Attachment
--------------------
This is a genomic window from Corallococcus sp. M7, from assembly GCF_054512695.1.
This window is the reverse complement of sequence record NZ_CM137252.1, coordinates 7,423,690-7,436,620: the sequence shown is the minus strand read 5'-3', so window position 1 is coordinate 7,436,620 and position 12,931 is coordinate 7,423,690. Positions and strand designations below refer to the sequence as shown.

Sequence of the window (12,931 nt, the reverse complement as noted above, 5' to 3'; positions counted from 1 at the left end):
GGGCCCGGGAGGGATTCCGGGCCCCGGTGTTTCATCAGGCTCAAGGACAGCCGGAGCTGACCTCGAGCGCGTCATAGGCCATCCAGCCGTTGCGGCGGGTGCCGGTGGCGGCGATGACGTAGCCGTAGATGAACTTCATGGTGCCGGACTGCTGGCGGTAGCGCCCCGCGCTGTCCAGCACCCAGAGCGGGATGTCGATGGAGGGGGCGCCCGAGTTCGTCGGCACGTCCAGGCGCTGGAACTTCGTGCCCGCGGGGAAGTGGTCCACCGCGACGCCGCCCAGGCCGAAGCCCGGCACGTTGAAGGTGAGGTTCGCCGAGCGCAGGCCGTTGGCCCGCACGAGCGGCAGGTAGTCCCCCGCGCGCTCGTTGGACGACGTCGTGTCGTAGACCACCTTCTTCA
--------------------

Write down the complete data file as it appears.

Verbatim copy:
This is a genomic window from Corallococcus sp. M7, from assembly GCF_054512695.1.
This window is the reverse complement of sequence record NZ_CM137252.1, coordinates 7,423,690-7,436,620: the sequence shown is the minus strand read 5'-3', so window position 1 is coordinate 7,436,620 and position 12,931 is coordinate 7,423,690. Positions and strand designations below refer to the sequence as shown.

Sequence of the window (12,931 nt, the reverse complement as noted above, 5' to 3'; positions counted from 1 at the left end):
GGGCCCGGGAGGGATTCCGGGCCCCGGTGTTTCATCAGGCTCAAGGACAGCCGGAGCTGACCTCGAGCGCGTCATAGGCCATCCAGCCGTTGCGGCGGGTGCCGGTGGCGGCGATGACGTAGCCGTAGATGAACTTCATGGTGCCGGACTGCTGGCGGTAGCGCCCCGCGCTGTCCAGCACCCAGAGCGGGATGTCGATGGAGGGGGCGCCCGAGTTCGTCGGCACGTCCAGGCGCTGGAACTTCGTGCCCGCGGGGAAGTGGTCCACCGCGACGCCGCCCAGGCCGAAGCCCGGCACGTTGAAGGTGAGGTTCGCCGAGCGCAGGCCGTTGGCCCGCACGAGCGGCAGGTAGTCCCCCGCGCGCTCGTTGGACGACGTCGTGTCGTAGACCACCTTCTTCA